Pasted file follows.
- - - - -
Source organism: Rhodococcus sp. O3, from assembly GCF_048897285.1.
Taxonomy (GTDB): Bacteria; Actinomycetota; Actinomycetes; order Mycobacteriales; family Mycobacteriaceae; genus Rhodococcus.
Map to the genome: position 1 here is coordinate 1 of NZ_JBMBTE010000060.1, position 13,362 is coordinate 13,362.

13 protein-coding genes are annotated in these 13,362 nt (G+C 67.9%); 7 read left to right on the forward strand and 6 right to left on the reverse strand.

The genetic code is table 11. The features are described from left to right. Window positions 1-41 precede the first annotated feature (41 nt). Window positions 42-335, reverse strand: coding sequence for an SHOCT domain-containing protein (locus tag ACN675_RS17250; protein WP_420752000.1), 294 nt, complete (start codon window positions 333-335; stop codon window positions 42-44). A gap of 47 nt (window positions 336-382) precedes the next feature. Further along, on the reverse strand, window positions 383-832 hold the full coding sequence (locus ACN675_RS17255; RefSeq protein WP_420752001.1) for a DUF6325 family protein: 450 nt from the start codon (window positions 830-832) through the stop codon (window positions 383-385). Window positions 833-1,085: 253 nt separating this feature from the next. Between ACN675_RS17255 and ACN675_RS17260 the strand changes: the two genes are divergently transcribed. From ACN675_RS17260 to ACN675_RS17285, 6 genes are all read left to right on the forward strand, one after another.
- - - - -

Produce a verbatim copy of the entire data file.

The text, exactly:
Source organism: Rhodococcus sp. O3, from assembly GCF_048897285.1.
Taxonomy (GTDB): Bacteria; Actinomycetota; Actinomycetes; order Mycobacteriales; family Mycobacteriaceae; genus Rhodococcus.
Map to the genome: position 1 here is coordinate 1 of NZ_JBMBTE010000060.1, position 13,362 is coordinate 13,362.

13 protein-coding genes are annotated in these 13,362 nt (G+C 67.9%); 7 read left to right on the forward strand and 6 right to left on the reverse strand.

The genetic code is table 11. The features are described from left to right. Window positions 1-41 precede the first annotated feature (41 nt). Window positions 42-335, reverse strand: coding sequence for an SHOCT domain-containing protein (locus tag ACN675_RS17250; protein WP_420752000.1), 294 nt, complete (start codon window positions 333-335; stop codon window positions 42-44). A gap of 47 nt (window positions 336-382) precedes the next feature. Further along, on the reverse strand, window positions 383-832 hold the full coding sequence (locus ACN675_RS17255; RefSeq protein WP_420752001.1) for a DUF6325 family protein: 450 nt from the start codon (window positions 830-832) through the stop codon (window positions 383-385). Window positions 833-1,085: 253 nt separating this feature from the next. Between ACN675_RS17255 and ACN675_RS17260 the strand changes: the two genes are divergently transcribed. From ACN675_RS17260 to ACN675_RS17285, 6 genes are all read left to right on the forward strand, one after another.